Japan Multi-Religious Conference for Climate Justice

 

Religious and spiritual leaders from across Japan, and followers of diverse religions, are coming together to learn about the climate crisis and what they can do to turn Japan into a leader for climate justice.

Thursday, 21 April, 2:00-4:00 pm JST

In recent years, Japan has begun to experience the impact of climate change. Violent rainstorms have caused deadly landslides. Rising ocean temperatures are impacting Japanese fishing.  These and other impacts will continue to grow worse and will bring harm to many innocent people and communities in Japan, across Asia and beyond.  The most vulnerable communities suffer the worst impacts despite having done nothing to create the problem.

Japan has the world’s third largest economy and is the world’s seventh largest emitter of greenhouse gasses. Climate leadership by the Japanese government and financial institutions is vital to meeting the 1.5 degree temperature rise goal of the Paris Climate Agreement. It is urgently important that Japan reduce its emissions, phase out fossil fuels, and accelerate renewable energy development that will create green jobs.

However, Japanese climate policy and finance are rated as insufficient by respected international authorities. The country still relies heavily on coal – the most heavily emitting of all fossil fuels. Japan is one of the world’s most active exporters and financiers of coal plants. Too often, the Japanese government supports unproven or false solutions to the crisis which are favored by the fossil fuel industry.

Religious groups in Japan have an important role to play, by raising awareness about the threat of climate change and calling publicly for climate action that reflects spiritual wisdom and values.  To advance this effort, GreenFaith – an international, multi-faith climate change organization – is working with Japanese religious and climate groups to organize this conference.

Conference participants will:

  • Offer and listen to prayers and religious reflections on climate change
  • Learn from Japanese scientific authorities about the urgent state of climate change and its impacts on Japan
  • Gain knowledge about the need for change in climate policy by Japan’s government and financial institutions
  • Hear from grassroots community leaders about the negative impact of Japan’s overseas financing of coal plants
  • Understand the importance of a coal phase-out and a rapid increase in renewable energy
  • Learn about opportunities for religious action for climate justice at the local and national levels

The conference is organized by GreenFaith, an international, multi-religious climate justice organization. It is co-sponsored by Religions for Peace – Japan, Soka Gakkai International, and Kiko Network.

  • Mr. Seita Emori, Earth System Division Deputy Director, National Institute of Environmental Studies, Japan
  • Ms. Takako Momoi, Tokyo office Director, Kiko Network
  • Grassroots leaders opposing the Japan-financed coal plant in Indramayu, Indonesia
  • Yuki Murohashi, Japan Youth Council
  • Rev. Tsunehito Tanaka, President of Shinsei-kai, a lay Buddhist organization, Chair of Climate Change Task Force of Religions for Peace Japan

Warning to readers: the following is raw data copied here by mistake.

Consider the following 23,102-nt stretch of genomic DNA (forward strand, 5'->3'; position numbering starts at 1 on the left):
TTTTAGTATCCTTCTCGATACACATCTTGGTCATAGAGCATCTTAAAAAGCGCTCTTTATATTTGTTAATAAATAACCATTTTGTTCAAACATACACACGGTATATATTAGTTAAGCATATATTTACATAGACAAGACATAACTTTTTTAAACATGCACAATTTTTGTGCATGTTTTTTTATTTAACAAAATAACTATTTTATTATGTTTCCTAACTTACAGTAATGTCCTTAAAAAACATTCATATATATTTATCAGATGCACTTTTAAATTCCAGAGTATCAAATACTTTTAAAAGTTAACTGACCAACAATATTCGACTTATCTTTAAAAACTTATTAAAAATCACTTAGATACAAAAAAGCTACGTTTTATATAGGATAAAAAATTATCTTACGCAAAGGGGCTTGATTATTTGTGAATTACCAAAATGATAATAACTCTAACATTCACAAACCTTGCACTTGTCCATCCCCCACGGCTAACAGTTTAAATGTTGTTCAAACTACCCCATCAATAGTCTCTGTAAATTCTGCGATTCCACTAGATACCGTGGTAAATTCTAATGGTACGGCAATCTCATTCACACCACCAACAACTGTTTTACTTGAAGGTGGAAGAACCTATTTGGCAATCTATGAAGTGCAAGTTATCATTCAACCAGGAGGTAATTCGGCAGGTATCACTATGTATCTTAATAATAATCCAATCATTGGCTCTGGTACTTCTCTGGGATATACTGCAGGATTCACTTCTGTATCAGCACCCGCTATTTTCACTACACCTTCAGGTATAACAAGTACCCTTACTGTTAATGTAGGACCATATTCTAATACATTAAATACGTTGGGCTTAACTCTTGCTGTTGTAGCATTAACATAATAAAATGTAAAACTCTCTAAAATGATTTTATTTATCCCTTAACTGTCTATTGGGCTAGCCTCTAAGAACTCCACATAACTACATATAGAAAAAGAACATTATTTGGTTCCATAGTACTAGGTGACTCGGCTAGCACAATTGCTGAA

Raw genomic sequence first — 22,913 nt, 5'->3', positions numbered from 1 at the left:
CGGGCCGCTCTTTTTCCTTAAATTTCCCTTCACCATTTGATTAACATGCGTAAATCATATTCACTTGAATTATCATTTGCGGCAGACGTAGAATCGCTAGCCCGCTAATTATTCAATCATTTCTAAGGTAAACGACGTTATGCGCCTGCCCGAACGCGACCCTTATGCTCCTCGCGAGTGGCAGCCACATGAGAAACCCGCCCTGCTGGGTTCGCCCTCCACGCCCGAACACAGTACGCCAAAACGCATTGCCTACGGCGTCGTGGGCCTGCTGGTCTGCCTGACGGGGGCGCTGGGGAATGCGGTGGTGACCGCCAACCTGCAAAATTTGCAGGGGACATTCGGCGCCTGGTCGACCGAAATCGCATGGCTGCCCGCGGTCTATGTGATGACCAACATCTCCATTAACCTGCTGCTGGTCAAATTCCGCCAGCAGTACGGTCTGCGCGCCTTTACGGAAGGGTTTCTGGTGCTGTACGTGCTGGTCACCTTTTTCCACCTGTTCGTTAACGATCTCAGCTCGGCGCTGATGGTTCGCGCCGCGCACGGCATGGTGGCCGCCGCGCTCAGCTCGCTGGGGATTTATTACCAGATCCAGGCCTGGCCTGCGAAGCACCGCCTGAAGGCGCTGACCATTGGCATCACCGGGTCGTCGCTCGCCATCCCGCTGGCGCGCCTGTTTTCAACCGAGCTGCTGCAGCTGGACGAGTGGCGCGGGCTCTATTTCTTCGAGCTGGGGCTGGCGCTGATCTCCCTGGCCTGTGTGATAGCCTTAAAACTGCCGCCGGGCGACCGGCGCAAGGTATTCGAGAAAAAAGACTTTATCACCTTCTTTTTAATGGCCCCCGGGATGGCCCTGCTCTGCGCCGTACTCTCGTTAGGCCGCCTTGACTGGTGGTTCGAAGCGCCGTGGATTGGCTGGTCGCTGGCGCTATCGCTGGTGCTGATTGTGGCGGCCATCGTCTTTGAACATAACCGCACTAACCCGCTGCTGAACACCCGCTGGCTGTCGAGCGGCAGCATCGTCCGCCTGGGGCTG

• Rt. Rev. Yoshinobu Miyake, Shinto priest of Konko-kyo, Board member of Religions for Peace Japan
  • Ven. Doken Yasaka, Buddhist monk, Director of Nakayamashingoshoshu, Member of  Climate Change Task Force of Religions for Peace Japan
  • Ven. Ryushin Kobayashi, Buddhist monk, Mt. Hiei,  Board member of Youth Department of Religions for Peace Japan.
  • Prayers and Spiritual Reflections from representatives of the Buddhist, Shinto, Christian, Muslim, Jewish, and other religious communities
  • Rev. Fletcher Harper, Executive Director, GreenFaith

GreenFaith
Soka Gakkai International
Religions for Peace – Japan
Kiko Network

350.org Japan
Friends of the Earth Japan

13:20-13:50 Organizers and parties meet via Zoom (final meeting)

13:55 Announcement before start

Opening Announcement

Opening prayer (greetings from two representatives of religious organizations)

  • Tsunehito Tanaka, Chairman of Shinseikai, Head of Climate Crisis Task Force, WCRP Japan Committee
  • Yoshinobu Miyake (Head minister of Konkokyo Kasugaoka Church, Director of WCRP Japan Committee)

“Climate Crisis Scientific Update”

  • Masata Emori (Deputy Director, Earth System Area, National Institute for Environmental Studies)

Q&A

Prayer and Teaching 1 (Reflections from two representatives of religious organizations)

  • Yasaka Yukinori (Head of Nakayama Body Language Masamune, member of the Climate Crisis Task Force of the WCRP Japan Committee)
  • Takamasa Kobayashi, Priest at Enryakuji Temple on Mt. Hieizan, Secretary of the Japan Youth Division of WCRP

“Japan’s Climate Change Policy”

  • Mayumi Iida, Program Manager, Business Task Force Division, Institute for Global Environmental Strategies

“The Need for a Surge in Coal Free and Renewable Energy”

  • Takako Momoi, Director, Climate Network Tokyo Office

Q&A

Prayer and Teaching 2 (Reflections from two representatives of religious organizations)

  • Toshiyuki Yamoto (Acting Director, Social Exchange Department, Shinnyoen)
  • Tomohiko Aijima, Director, International Peace Movement Bureau, Soka Gakkai

“Japan’s Impact on the World”

  • Local leaders in West Java, Indonesia
  • Indonesian Interpreter Takashi Suzuki

Presentations by Youth Organization Leaders

  • Yuki Murohashi (President, Japan Youth Council)

“The Global Multifaith Climate Change Movement and Japanese Religious Organizations”

  • Fletcher Harper, Executive Director, Green Face

Prayer and Teaching 3, Closing Remarks

  • Jonathan Watts, Research Fellow, International Center for Buddhist Studies and Coordinator, New International Engaged Bhuddism Study Group
  • Daisuke Narui (Bishop, Catholic Diocese of Niigata)

Commemorative photo taken

Closing announcement